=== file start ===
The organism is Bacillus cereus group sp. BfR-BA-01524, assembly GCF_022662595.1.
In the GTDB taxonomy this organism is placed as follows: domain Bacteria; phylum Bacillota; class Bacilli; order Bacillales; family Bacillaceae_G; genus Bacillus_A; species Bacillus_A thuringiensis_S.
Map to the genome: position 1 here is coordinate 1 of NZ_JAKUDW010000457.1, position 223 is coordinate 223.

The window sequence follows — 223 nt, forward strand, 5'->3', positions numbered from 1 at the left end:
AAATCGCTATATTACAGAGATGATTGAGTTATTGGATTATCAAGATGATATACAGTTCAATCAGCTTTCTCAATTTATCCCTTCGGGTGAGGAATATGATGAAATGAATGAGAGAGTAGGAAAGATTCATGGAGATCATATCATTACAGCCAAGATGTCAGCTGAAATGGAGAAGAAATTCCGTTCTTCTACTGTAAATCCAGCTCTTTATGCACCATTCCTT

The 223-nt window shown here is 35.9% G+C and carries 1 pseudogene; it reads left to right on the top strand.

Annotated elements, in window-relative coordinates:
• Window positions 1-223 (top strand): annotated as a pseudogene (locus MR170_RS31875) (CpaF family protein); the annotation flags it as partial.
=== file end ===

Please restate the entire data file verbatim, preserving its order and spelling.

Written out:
The organism is Bacillus cereus group sp. BfR-BA-01524, assembly GCF_022662595.1.
In the GTDB taxonomy this organism is placed as follows: domain Bacteria; phylum Bacillota; class Bacilli; order Bacillales; family Bacillaceae_G; genus Bacillus_A; species Bacillus_A thuringiensis_S.
Map to the genome: position 1 here is coordinate 1 of NZ_JAKUDW010000457.1, position 223 is coordinate 223.

The window sequence follows — 223 nt, forward strand, 5'->3', positions numbered from 1 at the left end:
AAATCGCTATATTACAGAGATGATTGAGTTATTGGATTATCAAGATGATATACAGTTCAATCAGCTTTCTCAATTTATCCCTTCGGGTGAGGAATATGATGAAATGAATGAGAGAGTAGGAAAGATTCATGGAGATCATATCATTACAGCCAAGATGTCAGCTGAAATGGAGAAGAAATTCCGTTCTTCTACTGTAAATCCAGCTCTTTATGCACCATTCCTT

The 223-nt window shown here is 35.9% G+C and carries 1 pseudogene; it reads left to right on the top strand.

Annotated elements, in window-relative coordinates:
• Window positions 1-223 (top strand): annotated as a pseudogene (locus MR170_RS31875) (CpaF family protein); the annotation flags it as partial.